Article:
I guess we learn from past mistakes. Hopefully, future generations will learn from the ones we are making now.
We are living in a world of self -entitlement and instant gratification where everything we want or need is at our disposal. We don’t have to wait, work or even think like we used to. We have access to spontaneous facts, we go to fast food restaurants and we have entertainment at our fingertips. We are encouraged to buy now and pay later for the things we can’t afford. We aren’t patient anymore because we don’t need to be.
Our society is becoming more anti-social and unaware of their surroundings, as well. Whether walking on sidewalks, sunbathing on beaches, or sitting in dining rooms and every place in between, everybody is looking down on their phones, oblivious to window displays, the sounds of crashing waves and interacting with the people they are with.
Electronics might make our lives easier and even more enjoyable. But, it’s not necessarily better, because all of our coping skills, interpersonal relationships, and everything we learned was through using all of our senses and living in the real world, instead of a virtual one.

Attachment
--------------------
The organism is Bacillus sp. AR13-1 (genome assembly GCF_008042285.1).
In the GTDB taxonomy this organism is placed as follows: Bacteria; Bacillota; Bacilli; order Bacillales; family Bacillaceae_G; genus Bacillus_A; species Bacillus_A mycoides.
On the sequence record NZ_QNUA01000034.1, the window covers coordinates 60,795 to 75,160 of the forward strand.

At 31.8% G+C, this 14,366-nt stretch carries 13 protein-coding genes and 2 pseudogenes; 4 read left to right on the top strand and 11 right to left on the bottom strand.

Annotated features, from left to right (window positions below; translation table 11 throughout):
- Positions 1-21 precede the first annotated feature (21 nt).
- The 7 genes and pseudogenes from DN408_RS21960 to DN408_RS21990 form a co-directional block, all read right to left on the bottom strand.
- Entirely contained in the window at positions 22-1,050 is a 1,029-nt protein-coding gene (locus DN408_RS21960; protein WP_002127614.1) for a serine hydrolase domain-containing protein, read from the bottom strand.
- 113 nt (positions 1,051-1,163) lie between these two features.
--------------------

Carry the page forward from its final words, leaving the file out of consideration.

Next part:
I wish every kid had the childhood people my age had before technology took over, one where we didn’t “LOL” but really did laugh out loud. Where we didn’t text, but talked. Where we weren’t mesmerized staring at a monitor but got fresh air every day. Where we took little black and white photos capturing special times with family and friends instead of posting “selfies.”
It might have been a smaller world, but we knew we were never the center of it. We weren’t brought up to be entitled, but rather to be grateful. We weren’t distracted with iPads, cell phones, electronic games and computers.
And, because we had less, we acquired so much more.